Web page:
For example, in an embodiment in which a guarantee can be made that DMA channel 1 320 will always reach the synchronization point before DMA channel 2 321, the synchronization of the two DMA channels may be achieved by decomposing the synchronization point 813, as shown in FIG. 9A. As FIG. 9A shows, as soon as DMA channel 1 320 enters the synchronization point 813, it may pause itself by issuing a pause command 901. Then, when DMA channel 2 321 reaches the same synchronization point it may awaken DMA channel 1 320, e.g., by a continue command 902. Both channels may then proceed to the decision point 903. In the described embodiment, the synchronization may be achieved using only pause and continue commands that may be easily implemented in hardware. A similar approach may be used in the embodiment shown in FIG. 9B, where the synchronization point 813 is always reached first by the DMA channel 2 321.

If no guarantees can be made which of the DMA channels will reach synchronization point 813 first, a more complex algorithm may be required, such as that shown in FIG. 9C. When any of the DMA channels enters the synchronization point, it may issue continue command 911 or 912 on the other channel, and then pause itself, e.g., by pause command 913 or 914. Once a DMA channel is awakened, it may re-issue the continue command 915 or 916 to the other DMA channel. For example, in the case that DMA channel 1 320 reaches the synchronization point first, it may first issue continue command 911 and then pause itself 913. Since DMA channel 2 is running, the continue command 911 will have no effect. Once DMA channel 2 reaches the synchronization point it may issue continue command 912 and then pause itself 914. The continue command 912 may awaken DMA channel 1, which in turn may execute continue command 915 and proceed to run. The continue command 915 may awaken the DMA channel 1, which may then proceed to run. The final result is that both DMA channels may continue running after they rendezvous at the synchronization point. Again, the entire process has been achieved by only using continue and pause commands.

In one particular embodiment, the execution may proceed as follows: DMA channel 1 may reach the continue command 911 first. Since DMA channel 2 is running, the command will have no effect. Next, DMA channel 2 may execute the continue command 912. Since DMA channel 1 is running the command again will have no effect. DMA channel 2 may then pause itself by executing 914. Finally, DMA channel 1 may pause itself by executing 913. Since both DMA channels are paused, a deadlock state is reached. To prevent deadlocks, an algorithm such as that shown in FIG. 9D may be used. As FIG. 9D shows, the commands 911 and 913, and 912 and 914 may be combined into single commands 920 and 921 that may be executed atomically, i.e., even though the pause subcommands 913 and 914 are executed, a first DMA channel does not check its state and pause itself if requested until all subcommands in the atomic command are executed. It should be noted that if the second DMA channel issues a continue command on the first DMA channel before the first DMA channel completes its atomic command, then the first DMA channel's pause command will have no effect (and vice versa).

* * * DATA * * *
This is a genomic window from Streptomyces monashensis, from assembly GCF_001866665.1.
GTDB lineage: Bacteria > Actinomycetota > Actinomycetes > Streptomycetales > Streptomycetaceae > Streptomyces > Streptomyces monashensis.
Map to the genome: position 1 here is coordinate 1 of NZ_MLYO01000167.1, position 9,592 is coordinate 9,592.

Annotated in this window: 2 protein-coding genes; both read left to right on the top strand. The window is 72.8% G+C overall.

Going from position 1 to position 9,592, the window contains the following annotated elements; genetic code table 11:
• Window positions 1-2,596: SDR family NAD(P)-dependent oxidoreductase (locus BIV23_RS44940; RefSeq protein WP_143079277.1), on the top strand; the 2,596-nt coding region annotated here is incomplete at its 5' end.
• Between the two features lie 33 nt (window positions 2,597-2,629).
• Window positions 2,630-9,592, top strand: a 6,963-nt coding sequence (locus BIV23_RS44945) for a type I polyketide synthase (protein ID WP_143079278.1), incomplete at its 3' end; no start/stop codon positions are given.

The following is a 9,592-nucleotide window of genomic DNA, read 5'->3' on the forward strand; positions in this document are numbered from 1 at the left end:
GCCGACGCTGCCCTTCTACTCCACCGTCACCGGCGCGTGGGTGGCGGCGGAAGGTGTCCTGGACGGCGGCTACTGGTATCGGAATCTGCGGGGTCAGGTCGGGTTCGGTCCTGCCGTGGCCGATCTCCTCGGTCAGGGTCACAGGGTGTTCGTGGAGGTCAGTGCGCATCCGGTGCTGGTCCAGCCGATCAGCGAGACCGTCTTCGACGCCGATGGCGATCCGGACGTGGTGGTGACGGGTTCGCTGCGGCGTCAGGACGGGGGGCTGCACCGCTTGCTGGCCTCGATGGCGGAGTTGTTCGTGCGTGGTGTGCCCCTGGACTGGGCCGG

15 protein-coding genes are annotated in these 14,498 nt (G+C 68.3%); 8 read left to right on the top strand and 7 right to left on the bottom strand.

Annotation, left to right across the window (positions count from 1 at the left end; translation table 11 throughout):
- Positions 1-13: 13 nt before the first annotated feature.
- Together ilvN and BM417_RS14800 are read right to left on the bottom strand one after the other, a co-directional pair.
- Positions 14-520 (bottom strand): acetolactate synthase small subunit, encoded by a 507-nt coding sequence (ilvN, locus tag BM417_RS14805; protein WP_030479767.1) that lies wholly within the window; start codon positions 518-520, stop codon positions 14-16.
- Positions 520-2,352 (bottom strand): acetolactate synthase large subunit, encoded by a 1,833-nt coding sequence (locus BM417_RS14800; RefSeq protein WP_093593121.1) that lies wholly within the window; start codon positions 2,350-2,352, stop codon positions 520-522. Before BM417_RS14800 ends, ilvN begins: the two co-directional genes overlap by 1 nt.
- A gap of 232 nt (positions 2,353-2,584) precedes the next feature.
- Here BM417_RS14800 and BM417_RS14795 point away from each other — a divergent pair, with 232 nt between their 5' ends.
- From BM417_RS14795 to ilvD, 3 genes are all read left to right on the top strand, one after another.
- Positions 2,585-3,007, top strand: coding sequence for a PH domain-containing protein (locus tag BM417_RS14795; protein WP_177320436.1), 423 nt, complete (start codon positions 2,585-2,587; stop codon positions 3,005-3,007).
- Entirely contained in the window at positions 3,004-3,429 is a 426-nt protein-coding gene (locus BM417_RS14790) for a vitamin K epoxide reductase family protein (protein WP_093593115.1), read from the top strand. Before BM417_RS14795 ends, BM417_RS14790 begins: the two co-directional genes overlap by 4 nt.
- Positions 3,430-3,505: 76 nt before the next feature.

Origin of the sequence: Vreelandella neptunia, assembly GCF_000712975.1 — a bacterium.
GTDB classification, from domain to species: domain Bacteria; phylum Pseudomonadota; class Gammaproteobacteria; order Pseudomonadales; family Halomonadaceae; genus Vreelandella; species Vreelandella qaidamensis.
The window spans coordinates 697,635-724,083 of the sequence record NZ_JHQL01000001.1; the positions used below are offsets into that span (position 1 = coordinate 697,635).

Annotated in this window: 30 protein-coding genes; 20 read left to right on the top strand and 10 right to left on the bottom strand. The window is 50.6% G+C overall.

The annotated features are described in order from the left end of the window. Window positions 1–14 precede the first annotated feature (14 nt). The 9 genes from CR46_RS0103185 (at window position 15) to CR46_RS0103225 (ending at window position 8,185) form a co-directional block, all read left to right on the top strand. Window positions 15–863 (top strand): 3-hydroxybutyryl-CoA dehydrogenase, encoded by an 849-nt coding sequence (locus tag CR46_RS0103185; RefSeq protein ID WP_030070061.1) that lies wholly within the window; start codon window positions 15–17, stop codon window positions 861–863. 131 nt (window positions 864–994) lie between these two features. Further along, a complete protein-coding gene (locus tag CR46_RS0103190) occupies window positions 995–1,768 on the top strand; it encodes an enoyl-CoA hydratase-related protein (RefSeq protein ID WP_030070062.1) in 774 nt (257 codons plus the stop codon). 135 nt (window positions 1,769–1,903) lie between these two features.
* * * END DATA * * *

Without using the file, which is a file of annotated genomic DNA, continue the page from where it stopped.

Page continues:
Another solution may be to combine commands 911 and 913, and 912 and 914 into single atomic execution commands 930 and 931, as shown in FIG. 9E, and to impose the restriction that while any atomic command is being executed by a DMA channel no other atomic commands from other DMA channels may be executed.

It is noted that the examples presented above can easily be extended to other synchronization points of FIG. 8, or in other embodiments of the methods presented herein.

While the present invention has been described with reference to particular embodiments, it will be understood that the embodiments are illustrative and that the invention scope is not so limited. Any variations, modifications, additions, and improvements to the embodiments described are possible. These variations, modifications, additions, and improvements may fall within the scope of the inventions as detailed within the following claims.

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Classifications
U.S. Classification710/59, 710/6, 710/57, 710/60, 710/58, 710/25, 710/5, 710/22, 710/53, 710/61, 710/28
International ClassificationG06F3/00, G06F3/06, G06F13/38, G06F13/28, G06F5/16
Cooperative ClassificationG06F13/28, G06F5/16, G06F13/387
European ClassificationG06F5/16, G06F13/28, G06F13/38A4